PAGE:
For A Just Transition
Prepared Text Of Presentation to the Labor & Environmental Coalitions Workshop at the Rebuilding Labor’s Power conference, April 12, 2008


by Bill Onasch

The scientists have done their job. Overcoming enormous political pressures, the scientific community has forged a consensus that economic activity is the primary culprit in the climate change crisis that is the most serious challenge human civilization has yet to face. They have also developed proven technologies for alternative ways of producing and using energy that could pause the global warming doomsday clock and allow us to start repairing at least some of the damage we have inflicted on our biosphere. And, they have become increasingly insistent about the urgency of this crisis, warning that each day of delay in effective countermeasures results in more irreparable environmental destruction that is already causing unwelcome impact on millions and could ultimately make civilization as we know it unsustainable for future generations.

But scientists don’t run the world. They lack the power to implement the actions indicated by their science. That power, of course, is largely in the hands of the global corporations, and their hand picked politicians, who have profited greatly from environmental destruction. They are reluctant to even tinker with their good thing, much less accept the massive, fundamental economic changes required to tackle the global warming crisis, and a host of other environmental challenges.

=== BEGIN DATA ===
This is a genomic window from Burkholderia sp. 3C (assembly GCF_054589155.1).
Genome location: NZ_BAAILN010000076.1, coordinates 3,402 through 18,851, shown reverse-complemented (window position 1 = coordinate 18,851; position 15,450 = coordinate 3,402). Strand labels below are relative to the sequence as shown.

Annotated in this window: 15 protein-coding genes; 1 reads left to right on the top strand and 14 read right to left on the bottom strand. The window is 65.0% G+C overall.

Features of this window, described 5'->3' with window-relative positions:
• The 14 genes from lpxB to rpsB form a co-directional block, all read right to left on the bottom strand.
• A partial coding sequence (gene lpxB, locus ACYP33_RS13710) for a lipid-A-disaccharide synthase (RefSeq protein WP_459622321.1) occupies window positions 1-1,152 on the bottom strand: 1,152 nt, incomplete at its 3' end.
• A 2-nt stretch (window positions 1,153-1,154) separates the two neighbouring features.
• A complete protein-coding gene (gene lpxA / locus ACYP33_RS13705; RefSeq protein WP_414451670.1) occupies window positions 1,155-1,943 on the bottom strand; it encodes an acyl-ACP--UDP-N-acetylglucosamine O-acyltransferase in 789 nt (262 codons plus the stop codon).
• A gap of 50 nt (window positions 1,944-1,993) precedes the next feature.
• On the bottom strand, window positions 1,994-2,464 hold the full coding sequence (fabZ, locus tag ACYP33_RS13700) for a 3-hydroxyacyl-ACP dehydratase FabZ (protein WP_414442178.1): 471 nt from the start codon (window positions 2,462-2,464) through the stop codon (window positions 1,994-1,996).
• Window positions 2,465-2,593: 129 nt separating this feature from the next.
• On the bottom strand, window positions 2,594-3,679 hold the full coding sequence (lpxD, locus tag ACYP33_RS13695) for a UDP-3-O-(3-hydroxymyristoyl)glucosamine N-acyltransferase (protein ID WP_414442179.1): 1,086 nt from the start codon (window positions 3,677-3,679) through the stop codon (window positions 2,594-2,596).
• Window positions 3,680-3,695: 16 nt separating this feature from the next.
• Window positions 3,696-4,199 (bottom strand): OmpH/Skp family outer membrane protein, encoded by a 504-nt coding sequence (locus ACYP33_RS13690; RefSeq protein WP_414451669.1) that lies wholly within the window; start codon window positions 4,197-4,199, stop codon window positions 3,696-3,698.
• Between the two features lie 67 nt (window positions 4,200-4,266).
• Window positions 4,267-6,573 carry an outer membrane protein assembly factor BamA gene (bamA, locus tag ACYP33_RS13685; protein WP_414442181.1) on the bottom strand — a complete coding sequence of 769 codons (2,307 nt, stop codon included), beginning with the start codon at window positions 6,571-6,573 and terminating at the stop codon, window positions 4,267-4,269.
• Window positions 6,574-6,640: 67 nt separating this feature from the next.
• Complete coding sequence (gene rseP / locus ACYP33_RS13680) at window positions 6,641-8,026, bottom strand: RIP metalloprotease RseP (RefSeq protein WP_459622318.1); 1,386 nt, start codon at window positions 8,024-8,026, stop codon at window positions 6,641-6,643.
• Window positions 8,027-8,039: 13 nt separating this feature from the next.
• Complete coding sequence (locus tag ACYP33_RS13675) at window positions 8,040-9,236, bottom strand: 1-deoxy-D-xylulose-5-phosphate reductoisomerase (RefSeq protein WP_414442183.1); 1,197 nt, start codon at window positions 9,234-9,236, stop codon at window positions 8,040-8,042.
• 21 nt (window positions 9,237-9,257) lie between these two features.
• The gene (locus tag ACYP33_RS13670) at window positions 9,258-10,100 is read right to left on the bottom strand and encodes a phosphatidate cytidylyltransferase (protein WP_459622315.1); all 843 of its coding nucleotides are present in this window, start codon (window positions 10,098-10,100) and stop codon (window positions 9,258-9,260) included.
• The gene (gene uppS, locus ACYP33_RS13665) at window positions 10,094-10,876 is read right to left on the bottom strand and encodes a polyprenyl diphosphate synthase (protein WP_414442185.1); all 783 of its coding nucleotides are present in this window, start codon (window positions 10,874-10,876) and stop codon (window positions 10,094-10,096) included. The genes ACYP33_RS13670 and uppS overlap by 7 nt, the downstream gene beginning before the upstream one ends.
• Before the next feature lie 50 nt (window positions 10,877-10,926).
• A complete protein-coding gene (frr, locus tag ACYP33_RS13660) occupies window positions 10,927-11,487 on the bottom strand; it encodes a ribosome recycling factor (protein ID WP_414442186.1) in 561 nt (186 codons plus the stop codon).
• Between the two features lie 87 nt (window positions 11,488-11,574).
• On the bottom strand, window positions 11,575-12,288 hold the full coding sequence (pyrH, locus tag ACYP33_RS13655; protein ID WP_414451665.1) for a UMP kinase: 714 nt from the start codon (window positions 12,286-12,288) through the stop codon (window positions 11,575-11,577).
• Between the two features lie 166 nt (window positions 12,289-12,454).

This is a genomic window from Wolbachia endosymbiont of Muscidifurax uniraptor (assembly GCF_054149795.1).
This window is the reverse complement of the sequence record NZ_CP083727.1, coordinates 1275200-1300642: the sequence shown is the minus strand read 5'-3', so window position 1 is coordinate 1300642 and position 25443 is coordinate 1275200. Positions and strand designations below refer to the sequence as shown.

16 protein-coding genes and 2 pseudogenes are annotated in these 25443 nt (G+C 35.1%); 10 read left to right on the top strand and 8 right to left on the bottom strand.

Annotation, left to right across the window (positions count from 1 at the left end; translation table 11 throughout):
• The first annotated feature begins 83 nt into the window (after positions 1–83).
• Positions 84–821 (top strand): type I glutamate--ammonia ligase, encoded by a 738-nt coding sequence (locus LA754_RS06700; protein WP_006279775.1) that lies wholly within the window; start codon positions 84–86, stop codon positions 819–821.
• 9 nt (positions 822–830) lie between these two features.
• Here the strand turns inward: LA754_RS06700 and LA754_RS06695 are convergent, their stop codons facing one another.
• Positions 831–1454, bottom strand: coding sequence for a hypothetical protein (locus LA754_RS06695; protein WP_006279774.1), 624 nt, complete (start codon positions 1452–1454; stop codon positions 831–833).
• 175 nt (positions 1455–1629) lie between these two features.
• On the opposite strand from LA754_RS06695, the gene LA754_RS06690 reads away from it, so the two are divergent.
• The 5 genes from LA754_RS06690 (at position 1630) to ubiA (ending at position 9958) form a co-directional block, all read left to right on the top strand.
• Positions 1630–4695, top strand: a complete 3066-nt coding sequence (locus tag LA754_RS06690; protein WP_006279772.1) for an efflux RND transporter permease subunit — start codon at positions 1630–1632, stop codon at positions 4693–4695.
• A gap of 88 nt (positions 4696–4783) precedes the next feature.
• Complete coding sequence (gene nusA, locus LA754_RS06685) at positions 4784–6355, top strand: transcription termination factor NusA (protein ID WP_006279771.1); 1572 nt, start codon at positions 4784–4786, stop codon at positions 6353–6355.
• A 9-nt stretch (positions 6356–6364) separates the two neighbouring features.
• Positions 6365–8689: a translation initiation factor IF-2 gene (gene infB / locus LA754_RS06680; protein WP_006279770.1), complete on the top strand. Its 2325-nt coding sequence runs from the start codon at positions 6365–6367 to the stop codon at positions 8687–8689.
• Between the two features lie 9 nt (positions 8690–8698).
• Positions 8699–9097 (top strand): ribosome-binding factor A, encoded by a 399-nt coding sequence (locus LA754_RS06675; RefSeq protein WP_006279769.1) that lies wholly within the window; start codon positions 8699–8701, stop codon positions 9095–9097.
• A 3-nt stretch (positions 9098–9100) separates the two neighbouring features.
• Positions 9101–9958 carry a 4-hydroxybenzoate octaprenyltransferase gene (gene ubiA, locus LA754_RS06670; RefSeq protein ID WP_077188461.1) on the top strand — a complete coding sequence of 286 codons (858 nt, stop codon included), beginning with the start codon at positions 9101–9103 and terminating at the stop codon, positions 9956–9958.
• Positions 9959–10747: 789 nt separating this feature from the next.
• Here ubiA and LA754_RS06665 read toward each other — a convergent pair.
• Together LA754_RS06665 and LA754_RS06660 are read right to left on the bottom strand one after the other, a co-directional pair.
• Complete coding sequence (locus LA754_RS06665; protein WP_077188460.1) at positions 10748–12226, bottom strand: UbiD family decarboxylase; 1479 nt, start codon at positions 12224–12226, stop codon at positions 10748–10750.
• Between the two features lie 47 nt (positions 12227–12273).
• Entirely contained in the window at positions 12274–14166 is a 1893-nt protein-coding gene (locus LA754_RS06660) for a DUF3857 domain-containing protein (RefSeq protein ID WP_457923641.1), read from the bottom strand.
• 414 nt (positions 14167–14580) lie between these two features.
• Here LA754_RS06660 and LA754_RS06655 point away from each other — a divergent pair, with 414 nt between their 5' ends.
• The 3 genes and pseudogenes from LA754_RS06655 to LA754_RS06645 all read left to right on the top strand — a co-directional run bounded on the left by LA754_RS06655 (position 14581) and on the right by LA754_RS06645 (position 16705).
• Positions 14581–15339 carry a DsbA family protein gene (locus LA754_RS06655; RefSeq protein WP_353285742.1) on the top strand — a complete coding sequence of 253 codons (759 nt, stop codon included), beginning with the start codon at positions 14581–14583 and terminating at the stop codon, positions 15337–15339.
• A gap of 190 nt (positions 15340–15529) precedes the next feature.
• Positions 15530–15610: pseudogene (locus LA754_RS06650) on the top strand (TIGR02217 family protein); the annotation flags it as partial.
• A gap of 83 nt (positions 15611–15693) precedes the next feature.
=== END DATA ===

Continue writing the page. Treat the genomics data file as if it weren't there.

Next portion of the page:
That is why, even though many companies now try to project a green image, little progress has been made. Some of their touted environmental solutions–such as the food to fuel programs–in fact actually make things worse. We cannot rely on the global captains of industry and commerce to do the right thing.

Those of us at this conference are well aware that the mainstream leadership of our unions are dedicated to futile attempts at “partnership” with these corporations and their twin political parties. This usually, with a few honorable exceptions, extends to environmental issues as well. Even some of the more progressive of these unions are just as fearful as the employers of change in the economic status quo. They are eager to embrace pipe dreams of clean coal, ready to believe nuclear power is now safe, see urban sprawl as vital to their future, and are prepared to drill and dig in ANWR, Yellowstone, or wherever else the earth may be hiding fuel sources.

So it is no wonder that so many in the working class, including the organized, are fearful and confused about needed economic response to global warming. If existing jobs are eliminated because of environmental needs will there be other jobs to replace them? Will I have the skills needed for alternative “green jobs?” And, if I do get such a job will the pay and benefits be sufficient to maintain a middle class living standard?

If we can’t give credible positive answers to those questions then workers legitimately worried about their family’s future will grasp at the “junk science” offered by many bosses and politicians--parroted by too many union officials--either denying that global warming exists, or asserting that it is the product of natural forces over which we have no responsibility or control.